- Backup all files: sound good, but...
- Safety clone shared users and apps: Hey, the last entry is not so good after all, I need backup AND safety! But I want to not only copy users + apps, I want to copy everything.
- Safety clone - shared users: Even less than the previous point.

So - no option that copies everything, right? :-( I'll stick with CCC, thank you.



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Superduper is too complicated.
Authored by: wheeles on Jun 18, '05 02:18:21AM
Sounds like you didn't RTFM. You seem to want the backup all files option.

The safety clone thing is obviously causing a little confusion. I'll quote the bit about safety clones from the manual, given that you didn't read it.

A Safety Clone is a bootable copy of your system, stored on another hard drive or partition, that shares your personal documents and data with the original. In the past, you might have stored this copy away in a drawer as a backup. With SuperDuper, you actually use the Safety Clone as your startup volume.

You can safely install any system updates, drivers or programs on the Safety Clone, without worrying about what might happen to your system. If anything goes wrong, you can simply start up from the original system. SuperDuper has preserved it in its original, pre-disaster state – but all your new and changed personal documents are totally up to date. Within minutes, you're up and running again – without having to go through a difficult and time-consuming restore process.

Of course, the original volume, being a "checkpoint", doesn't have any of the programs or system updates that you might have installed since you made the copy. That's a good thing, since they're probably what caused the problem in the first place!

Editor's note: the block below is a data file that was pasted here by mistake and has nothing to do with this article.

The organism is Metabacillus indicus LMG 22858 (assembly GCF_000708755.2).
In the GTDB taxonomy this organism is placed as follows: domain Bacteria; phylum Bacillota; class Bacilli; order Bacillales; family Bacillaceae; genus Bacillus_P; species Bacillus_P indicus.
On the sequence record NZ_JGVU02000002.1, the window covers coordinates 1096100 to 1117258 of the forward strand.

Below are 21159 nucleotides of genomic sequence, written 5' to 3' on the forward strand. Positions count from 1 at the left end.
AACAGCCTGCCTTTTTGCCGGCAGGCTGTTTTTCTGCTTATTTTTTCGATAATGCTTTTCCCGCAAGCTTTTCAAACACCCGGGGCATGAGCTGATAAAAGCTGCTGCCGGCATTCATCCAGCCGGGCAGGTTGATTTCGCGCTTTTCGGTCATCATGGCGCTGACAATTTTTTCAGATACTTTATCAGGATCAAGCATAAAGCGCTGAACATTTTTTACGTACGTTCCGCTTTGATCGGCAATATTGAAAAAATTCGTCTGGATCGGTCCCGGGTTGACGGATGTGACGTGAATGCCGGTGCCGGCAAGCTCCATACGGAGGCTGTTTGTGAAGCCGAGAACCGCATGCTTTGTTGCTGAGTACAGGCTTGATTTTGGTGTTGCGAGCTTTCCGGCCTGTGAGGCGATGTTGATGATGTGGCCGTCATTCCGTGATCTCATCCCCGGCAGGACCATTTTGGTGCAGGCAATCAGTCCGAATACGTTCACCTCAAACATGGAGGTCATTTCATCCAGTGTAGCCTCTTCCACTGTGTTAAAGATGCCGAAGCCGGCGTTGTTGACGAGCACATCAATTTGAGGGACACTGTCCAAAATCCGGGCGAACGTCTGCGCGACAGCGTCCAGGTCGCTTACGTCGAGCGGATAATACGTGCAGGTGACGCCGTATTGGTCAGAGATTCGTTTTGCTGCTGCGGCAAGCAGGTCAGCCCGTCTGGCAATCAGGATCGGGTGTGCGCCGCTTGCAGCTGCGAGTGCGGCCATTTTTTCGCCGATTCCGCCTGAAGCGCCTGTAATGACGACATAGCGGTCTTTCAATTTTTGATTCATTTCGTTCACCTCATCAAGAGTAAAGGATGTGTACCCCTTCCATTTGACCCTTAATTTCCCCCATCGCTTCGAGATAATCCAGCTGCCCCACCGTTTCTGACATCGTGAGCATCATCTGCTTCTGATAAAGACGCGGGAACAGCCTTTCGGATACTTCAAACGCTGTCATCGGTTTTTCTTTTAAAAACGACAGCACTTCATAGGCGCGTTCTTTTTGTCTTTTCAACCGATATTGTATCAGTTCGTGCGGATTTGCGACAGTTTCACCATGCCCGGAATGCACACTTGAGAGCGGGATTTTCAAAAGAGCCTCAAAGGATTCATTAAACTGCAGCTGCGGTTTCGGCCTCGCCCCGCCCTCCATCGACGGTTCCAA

Safety Clones are different than (and don't substitute for) a rigorous regular backup program. While backup programs excel at recovering specific files, and are great for archiving incremental changes to a set of documents, they're less useful when you don't know what's wrong, and therefore don't know what to restore! Restoring the entire system can take a long time, and it's difficult to restore a running system without going through the "disaster recovery" process... and that can take hours. With the Safety Clone, you only need to reboot!


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10.4: How to run Carbon Copy Cloner
Authored by: fud on Jun 17, '05 08:18:48PM

Since CCC has been broken with 10.4, I have used SuperDuper "Backup all files" free mode a couple times. It's worked great. Good doumentation, straight forward to use. I haven't missed CCC, to the point I will probably buy SuperDuper. I always do full backups, then boot form the backup, make sure things work on the backup, and run Diskwarrior from the backup on the original drive. I've had CCC not compete a backup on a rare ocassion anyway.



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10.4: How to run Carbon Copy Cloner
Authored by: baltwo on Jun 18, '05 01:00:36AM
We (the Bombich forum moderators) posted this AppleScriptStudio authentication workaround over a month ago at
    http://forums.bombich.com/viewtopic.php?t=5264
This hint isn't anything new. The described procedures there are pretty straight forward. Launch Terminal type in sudo open, drag the CCC app into the Terminal window, and enter the admin user password. When CCC pops up, click on the lock, enter the same password, and, when the error message "You must be root to perform this operation" pops up, click on the ignore button. CCC works normally. For anyone, please post your problem, configuration, etc. at the CCC Troubleshooting forum and maybe we can figure out why it isn't working.